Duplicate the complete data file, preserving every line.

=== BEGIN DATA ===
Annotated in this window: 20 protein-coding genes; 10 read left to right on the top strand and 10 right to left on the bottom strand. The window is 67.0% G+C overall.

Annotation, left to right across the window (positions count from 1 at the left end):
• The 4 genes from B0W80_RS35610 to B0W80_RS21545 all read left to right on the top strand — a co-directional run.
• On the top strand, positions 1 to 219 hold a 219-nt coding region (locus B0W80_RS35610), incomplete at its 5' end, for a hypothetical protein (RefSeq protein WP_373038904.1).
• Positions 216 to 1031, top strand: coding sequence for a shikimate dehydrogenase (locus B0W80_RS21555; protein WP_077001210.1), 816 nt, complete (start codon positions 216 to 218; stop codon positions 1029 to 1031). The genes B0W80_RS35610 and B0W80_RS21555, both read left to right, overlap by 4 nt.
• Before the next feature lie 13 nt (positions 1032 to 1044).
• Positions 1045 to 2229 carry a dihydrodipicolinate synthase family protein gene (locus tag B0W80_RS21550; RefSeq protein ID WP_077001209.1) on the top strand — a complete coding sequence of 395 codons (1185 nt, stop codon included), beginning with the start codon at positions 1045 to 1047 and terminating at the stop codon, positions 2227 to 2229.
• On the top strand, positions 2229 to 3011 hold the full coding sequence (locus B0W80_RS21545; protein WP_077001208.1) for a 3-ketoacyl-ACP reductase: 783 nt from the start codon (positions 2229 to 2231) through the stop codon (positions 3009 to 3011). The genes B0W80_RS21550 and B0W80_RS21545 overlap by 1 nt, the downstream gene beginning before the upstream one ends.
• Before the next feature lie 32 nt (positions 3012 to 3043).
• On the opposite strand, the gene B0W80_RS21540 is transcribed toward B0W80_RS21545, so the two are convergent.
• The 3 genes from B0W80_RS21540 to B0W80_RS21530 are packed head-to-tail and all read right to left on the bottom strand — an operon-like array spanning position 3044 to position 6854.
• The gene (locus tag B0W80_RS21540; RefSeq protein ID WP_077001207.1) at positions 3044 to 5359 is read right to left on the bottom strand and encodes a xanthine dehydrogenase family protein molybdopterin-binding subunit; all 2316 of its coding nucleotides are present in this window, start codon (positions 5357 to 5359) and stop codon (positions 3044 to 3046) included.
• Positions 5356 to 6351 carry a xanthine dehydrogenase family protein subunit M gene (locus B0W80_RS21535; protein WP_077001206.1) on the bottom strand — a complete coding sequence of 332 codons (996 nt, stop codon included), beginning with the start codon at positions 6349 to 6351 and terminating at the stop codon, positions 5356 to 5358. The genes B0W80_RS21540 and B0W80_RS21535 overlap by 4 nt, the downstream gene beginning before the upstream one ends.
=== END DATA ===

Annotated in this window: 20 protein-coding genes; 10 read left to right on the top strand and 10 right to left on the bottom strand. The window is 67.0% G+C overall.

Annotation, left to right across the window (positions count from 1 at the left end):
• The 4 genes from B0W80_RS35610 to B0W80_RS21545 all read left to right on the top strand — a co-directional run.
• On the top strand, positions 1 to 219 hold a 219-nt coding region (locus B0W80_RS35610), incomplete at its 5' end, for a hypothetical protein (RefSeq protein WP_373038904.1).
• Positions 216 to 1031, top strand: coding sequence for a shikimate dehydrogenase (locus B0W80_RS21555; protein WP_077001210.1), 816 nt, complete (start codon positions 216 to 218; stop codon positions 1029 to 1031). The genes B0W80_RS35610 and B0W80_RS21555, both read left to right, overlap by 4 nt.
• Before the next feature lie 13 nt (positions 1032 to 1044).
• Positions 1045 to 2229 carry a dihydrodipicolinate synthase family protein gene (locus tag B0W80_RS21550; RefSeq protein ID WP_077001209.1) on the top strand — a complete coding sequence of 395 codons (1185 nt, stop codon included), beginning with the start codon at positions 1045 to 1047 and terminating at the stop codon, positions 2227 to 2229.
• On the top strand, positions 2229 to 3011 hold the full coding sequence (locus B0W80_RS21545; protein WP_077001208.1) for a 3-ketoacyl-ACP reductase: 783 nt from the start codon (positions 2229 to 2231) through the stop codon (positions 3009 to 3011). The genes B0W80_RS21550 and B0W80_RS21545 overlap by 1 nt, the downstream gene beginning before the upstream one ends.
• Before the next feature lie 32 nt (positions 3012 to 3043).
• On the opposite strand, the gene B0W80_RS21540 is transcribed toward B0W80_RS21545, so the two are convergent.
• The 3 genes from B0W80_RS21540 to B0W80_RS21530 are packed head-to-tail and all read right to left on the bottom strand — an operon-like array spanning position 3044 to position 6854.
• The gene (locus tag B0W80_RS21540; RefSeq protein ID WP_077001207.1) at positions 3044 to 5359 is read right to left on the bottom strand and encodes a xanthine dehydrogenase family protein molybdopterin-binding subunit; all 2316 of its coding nucleotides are present in this window, start codon (positions 5357 to 5359) and stop codon (positions 3044 to 3046) included.
• Positions 5356 to 6351 carry a xanthine dehydrogenase family protein subunit M gene (locus B0W80_RS21535; protein WP_077001206.1) on the bottom strand — a complete coding sequence of 332 codons (996 nt, stop codon included), beginning with the start codon at positions 6349 to 6351 and terminating at the stop codon, positions 5356 to 5358. The genes B0W80_RS21540 and B0W80_RS21535 overlap by 4 nt, the downstream gene beginning before the upstream one ends.